We may have moved on from a situation where, in 1999, the island demonstrably provided the worst RE tuition in the British Isles to one where children have a reasonable chance of learning something of major world religions. But this mostly happened because non-Christians were finally able to play some part in RE and curriculum planning – despite an education act which is hardly more fit for purpose now than it was when superficial changes to RE provision were introduced.

While we still have a ludicrous situation where the chair of the Education Department’s REAC (Religious Education Advisory Council) is appointed by a church in another country rather than the Manx government, and children are legally required to attend the odd act of communal Christian worship which is of no relevance to almost all, even I would be prepared to admit some improvement.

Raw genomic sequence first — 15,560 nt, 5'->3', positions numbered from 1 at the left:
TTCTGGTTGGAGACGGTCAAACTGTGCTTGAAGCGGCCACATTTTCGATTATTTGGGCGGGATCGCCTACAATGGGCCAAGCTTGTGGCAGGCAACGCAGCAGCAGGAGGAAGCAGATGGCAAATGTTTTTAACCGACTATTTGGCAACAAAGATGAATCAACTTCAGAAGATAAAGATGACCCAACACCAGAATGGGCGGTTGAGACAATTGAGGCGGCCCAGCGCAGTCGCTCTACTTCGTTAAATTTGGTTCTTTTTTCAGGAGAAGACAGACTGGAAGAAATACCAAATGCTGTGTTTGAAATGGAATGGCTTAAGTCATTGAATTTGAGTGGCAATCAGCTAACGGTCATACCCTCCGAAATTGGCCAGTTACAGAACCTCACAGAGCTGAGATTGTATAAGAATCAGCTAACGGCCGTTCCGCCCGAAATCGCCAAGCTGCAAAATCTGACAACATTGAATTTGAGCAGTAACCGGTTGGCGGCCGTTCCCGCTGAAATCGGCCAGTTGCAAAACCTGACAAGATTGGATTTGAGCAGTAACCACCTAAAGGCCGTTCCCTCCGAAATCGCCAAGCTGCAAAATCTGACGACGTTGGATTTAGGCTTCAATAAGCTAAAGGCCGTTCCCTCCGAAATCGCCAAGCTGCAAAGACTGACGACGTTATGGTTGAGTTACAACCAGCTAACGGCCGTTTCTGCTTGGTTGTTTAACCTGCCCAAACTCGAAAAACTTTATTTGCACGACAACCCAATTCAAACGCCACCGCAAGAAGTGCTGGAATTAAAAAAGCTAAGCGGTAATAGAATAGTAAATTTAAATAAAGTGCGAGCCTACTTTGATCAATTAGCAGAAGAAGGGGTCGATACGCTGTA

The most useful one might have been that evangelicals who used to regard it as their right to enter schools freely and harangue children have found it harder to do so. Sad, then, that at a stroke all the advances of the last 15 years have been reversed.

But then the Minister quoted is no MENSA hopeful. He actually entered government after failing as a postman, and his first act upon being given a government post in another department was to try and close the island’s two main post offices, sell them off to developers and, in the process, put former colleagues close to retirement out of a job and rob them of their government pensions.

Oddly enough, the previous Education Minister was also a failed postie, and now I think of it I cannot recall any Manx Education Minister with a university degree.

But back to the main story….

In the business world, people who do not deliver a service do not get paid. In the case of the Education Department parents pay upfront for a service that is not delivered, then the Education Department compounds the error by paying outside agents who also do not deliver.